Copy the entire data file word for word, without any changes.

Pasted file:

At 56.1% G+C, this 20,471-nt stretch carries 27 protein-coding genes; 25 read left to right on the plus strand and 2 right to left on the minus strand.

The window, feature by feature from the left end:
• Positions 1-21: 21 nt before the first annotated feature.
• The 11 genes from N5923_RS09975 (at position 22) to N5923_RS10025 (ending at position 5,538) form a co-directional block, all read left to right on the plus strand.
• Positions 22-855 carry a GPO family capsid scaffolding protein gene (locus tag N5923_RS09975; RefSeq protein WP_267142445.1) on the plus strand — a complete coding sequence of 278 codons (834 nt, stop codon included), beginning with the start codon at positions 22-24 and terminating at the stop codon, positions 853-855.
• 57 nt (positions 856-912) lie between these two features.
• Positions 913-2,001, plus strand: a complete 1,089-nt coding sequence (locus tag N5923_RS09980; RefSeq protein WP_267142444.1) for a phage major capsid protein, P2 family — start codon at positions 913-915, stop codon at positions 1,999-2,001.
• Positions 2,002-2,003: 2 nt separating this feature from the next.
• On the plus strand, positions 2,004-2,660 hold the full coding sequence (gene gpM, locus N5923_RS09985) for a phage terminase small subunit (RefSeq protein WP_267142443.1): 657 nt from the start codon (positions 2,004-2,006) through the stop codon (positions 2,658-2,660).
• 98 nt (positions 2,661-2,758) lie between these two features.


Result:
At 56.1% G+C, this 20,471-nt stretch carries 27 protein-coding genes; 25 read left to right on the plus strand and 2 right to left on the minus strand.

The window, feature by feature from the left end:
• Positions 1-21: 21 nt before the first annotated feature.
• The 11 genes from N5923_RS09975 (at position 22) to N5923_RS10025 (ending at position 5,538) form a co-directional block, all read left to right on the plus strand.
• Positions 22-855 carry a GPO family capsid scaffolding protein gene (locus tag N5923_RS09975; RefSeq protein WP_267142445.1) on the plus strand — a complete coding sequence of 278 codons (834 nt, stop codon included), beginning with the start codon at positions 22-24 and terminating at the stop codon, positions 853-855.
• 57 nt (positions 856-912) lie between these two features.
• Positions 913-2,001, plus strand: a complete 1,089-nt coding sequence (locus tag N5923_RS09980; RefSeq protein WP_267142444.1) for a phage major capsid protein, P2 family — start codon at positions 913-915, stop codon at positions 1,999-2,001.
• Positions 2,002-2,003: 2 nt separating this feature from the next.
• On the plus strand, positions 2,004-2,660 hold the full coding sequence (gene gpM, locus N5923_RS09985) for a phage terminase small subunit (RefSeq protein WP_267142443.1): 657 nt from the start codon (positions 2,004-2,006) through the stop codon (positions 2,658-2,660).
• 98 nt (positions 2,661-2,758) lie between these two features.